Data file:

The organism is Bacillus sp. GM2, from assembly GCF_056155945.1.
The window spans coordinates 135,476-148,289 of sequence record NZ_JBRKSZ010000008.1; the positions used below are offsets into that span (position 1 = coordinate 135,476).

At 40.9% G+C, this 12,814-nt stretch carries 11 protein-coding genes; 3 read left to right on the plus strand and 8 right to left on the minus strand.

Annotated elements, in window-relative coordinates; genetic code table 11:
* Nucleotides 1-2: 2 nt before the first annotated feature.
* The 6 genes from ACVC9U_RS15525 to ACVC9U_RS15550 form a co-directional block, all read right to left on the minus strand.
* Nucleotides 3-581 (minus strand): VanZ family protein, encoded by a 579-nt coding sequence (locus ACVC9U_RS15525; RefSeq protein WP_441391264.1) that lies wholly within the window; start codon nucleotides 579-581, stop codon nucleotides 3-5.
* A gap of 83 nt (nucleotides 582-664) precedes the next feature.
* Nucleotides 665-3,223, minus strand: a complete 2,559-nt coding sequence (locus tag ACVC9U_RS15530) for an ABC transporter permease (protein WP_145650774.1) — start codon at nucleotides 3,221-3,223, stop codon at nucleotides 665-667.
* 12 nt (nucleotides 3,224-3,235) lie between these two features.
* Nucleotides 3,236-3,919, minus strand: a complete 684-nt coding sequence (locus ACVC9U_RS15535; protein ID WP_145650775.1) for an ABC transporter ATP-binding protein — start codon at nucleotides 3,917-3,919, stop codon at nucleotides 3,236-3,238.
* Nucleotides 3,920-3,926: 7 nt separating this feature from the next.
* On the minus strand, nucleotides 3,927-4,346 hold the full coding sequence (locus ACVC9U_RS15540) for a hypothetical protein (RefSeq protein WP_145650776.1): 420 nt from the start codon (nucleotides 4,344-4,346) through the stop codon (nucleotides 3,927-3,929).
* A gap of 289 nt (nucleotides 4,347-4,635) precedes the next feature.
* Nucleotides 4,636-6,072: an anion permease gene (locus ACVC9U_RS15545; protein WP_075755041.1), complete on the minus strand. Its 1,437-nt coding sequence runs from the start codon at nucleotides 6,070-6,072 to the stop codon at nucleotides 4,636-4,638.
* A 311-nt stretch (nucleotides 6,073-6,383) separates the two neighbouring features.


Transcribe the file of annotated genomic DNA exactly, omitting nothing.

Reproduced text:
The organism is Bacillus sp. GM2, from assembly GCF_056155945.1.
The window spans coordinates 135,476-148,289 of sequence record NZ_JBRKSZ010000008.1; the positions used below are offsets into that span (position 1 = coordinate 135,476).

At 40.9% G+C, this 12,814-nt stretch carries 11 protein-coding genes; 3 read left to right on the plus strand and 8 right to left on the minus strand.

Annotated elements, in window-relative coordinates; genetic code table 11:
* Nucleotides 1-2: 2 nt before the first annotated feature.
* The 6 genes from ACVC9U_RS15525 to ACVC9U_RS15550 form a co-directional block, all read right to left on the minus strand.
* Nucleotides 3-581 (minus strand): VanZ family protein, encoded by a 579-nt coding sequence (locus ACVC9U_RS15525; RefSeq protein WP_441391264.1) that lies wholly within the window; start codon nucleotides 579-581, stop codon nucleotides 3-5.
* A gap of 83 nt (nucleotides 582-664) precedes the next feature.
* Nucleotides 665-3,223, minus strand: a complete 2,559-nt coding sequence (locus tag ACVC9U_RS15530) for an ABC transporter permease (protein WP_145650774.1) — start codon at nucleotides 3,221-3,223, stop codon at nucleotides 665-667.
* 12 nt (nucleotides 3,224-3,235) lie between these two features.
* Nucleotides 3,236-3,919, minus strand: a complete 684-nt coding sequence (locus ACVC9U_RS15535; protein ID WP_145650775.1) for an ABC transporter ATP-binding protein — start codon at nucleotides 3,917-3,919, stop codon at nucleotides 3,236-3,238.
* Nucleotides 3,920-3,926: 7 nt separating this feature from the next.
* On the minus strand, nucleotides 3,927-4,346 hold the full coding sequence (locus ACVC9U_RS15540) for a hypothetical protein (RefSeq protein WP_145650776.1): 420 nt from the start codon (nucleotides 4,344-4,346) through the stop codon (nucleotides 3,927-3,929).
* A gap of 289 nt (nucleotides 4,347-4,635) precedes the next feature.
* Nucleotides 4,636-6,072: an anion permease gene (locus ACVC9U_RS15545; protein WP_075755041.1), complete on the minus strand. Its 1,437-nt coding sequence runs from the start codon at nucleotides 6,070-6,072 to the stop codon at nucleotides 4,636-4,638.
* A 311-nt stretch (nucleotides 6,073-6,383) separates the two neighbouring features.